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Post: What’s behind the lack of enthusiasm for this year’s music festivals? – National



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The early signs were there. Several Australian music festivals scheduled for the Down Under summer months were cancelled. Then word started to come out of Britain about more festivals that wouldn’t happen because of various financial and logistical issues.

But the biggest wake-up call came when Coachella 2024 failed to sell out instantly like in years before. It took months to sell all the tickets for the first weekend; even as late as this past Thursday, tickets were still available for the second weekend, something that would have never happened in the past.

And it’s not just Coachella. There seems to be an overwhelming lack of enthusiasm for almost every major festival this summer. Lollapalooza has gone all hip-hop and pop. Except for the Red Hot Chili Peppers, Bonnaroo’s lineup doesn’t feel very exciting. Osheaga has Green Day, Noah Kahan, and SZA, but lacks the superstar punch of previous years. Same thing with Festival d’Été de Québec.

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There have even been moans about Glastonbury, a festival that sells out in hours, months before anyone knows who will be performing. “These are the best headliners you can get?” seems to be the dominant complaint. Oh, it’ll still be the mud-and-booze-and-drugs riot it always is, but I doubt that Glastonbury 2024 will make anyone’s top 10.

So what’s the problem? Why are so many major music events suffering from a “meh” problem? Several reasons.

It’s the end of funflation

Going to a festival costs a lot. Between the price of a day or weekend pass, you need to get to the site (often a real hassle), find accommodation (if you’re not the camping sort or if that’s not available), and then reserve cash for food, drink, and merch.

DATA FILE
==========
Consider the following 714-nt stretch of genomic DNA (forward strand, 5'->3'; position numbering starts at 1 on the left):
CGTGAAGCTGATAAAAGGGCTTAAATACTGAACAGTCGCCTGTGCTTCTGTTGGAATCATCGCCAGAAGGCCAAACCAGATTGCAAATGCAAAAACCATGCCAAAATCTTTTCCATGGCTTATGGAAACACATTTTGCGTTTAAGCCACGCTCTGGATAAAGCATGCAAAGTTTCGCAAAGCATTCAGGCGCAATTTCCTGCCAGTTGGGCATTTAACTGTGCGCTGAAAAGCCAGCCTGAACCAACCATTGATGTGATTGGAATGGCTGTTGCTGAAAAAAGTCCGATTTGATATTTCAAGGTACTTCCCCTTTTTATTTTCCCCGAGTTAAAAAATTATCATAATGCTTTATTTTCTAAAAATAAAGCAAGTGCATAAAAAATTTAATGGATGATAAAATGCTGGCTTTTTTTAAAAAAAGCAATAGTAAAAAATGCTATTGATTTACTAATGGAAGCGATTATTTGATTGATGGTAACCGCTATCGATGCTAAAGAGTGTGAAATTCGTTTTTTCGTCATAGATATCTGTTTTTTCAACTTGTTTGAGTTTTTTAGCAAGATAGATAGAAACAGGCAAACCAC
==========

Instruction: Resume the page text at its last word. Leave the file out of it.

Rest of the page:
TikTok is full of messages about food and drink prices (US$64 for two burritos and a juice and US$28 for a double vodka). That might have been doable in the era of funflation, that post-COVID time when many of us decided to make up for the lockdown years by spending whatever was necessary to travel and have fun. We may have reached our limits on that — at least as far as music festivals go.

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Gen Z isn’t playing along

Boomers, Gen X and Millennials were all avid festival-goers. Gen Z? Maybe not so much. “Generation Sensible,” as they’ve been called, isn’t into the party lifestyle as much as their predecessors — at least they don’t see this as a priority. Even those who do go to a festival, a study says that just five per cent of Gen Z is excited about drinking alcohol or doing drugs.

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This tracks with other things I’ve observed about this generation. They’re all about living healthy and engaging in social issues.

And although members of this cohort like hanging with their friends, they like to stay within their small circle, a comfortable network of like-minded friends. And this circle doesn’t have to be IRL; they can be virtual friends, people with whom they only interact online. It’s possible mixing in with large groups of strangers makes them feel uncomfortable.

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Meanwhile, Boomers, Gen X, and even many older Millennials are done with standing in a field for a weekend.

There’s an interest rate problem

Festivals thrived throughout the 2010s when interest rates were low, making it easy for promoters to borrow the start-up capital to stage a festival. Those days are gone. Unless you have really deep pockets (or have access to Saudi Arabian money), you’re either being driven out of business or won’t even bother trying to start a festival.

We have a big music problem

I’ll say it for the one-thousandth time: The music industry has done an absolutely lousy job of creating new superstars for the 21st century when compared with decades past. The ones that do exist — Taylor Swift, Beyoncé, et al — don’t need the hassle and restriction of appearing at festivals. They can make oodles more money and have more control by launching their own headlining tours. For example, Bey was paid US$4 million for her 2018 Coachella gig in 2018. She can gross several times that for each show she plays when she tours alone.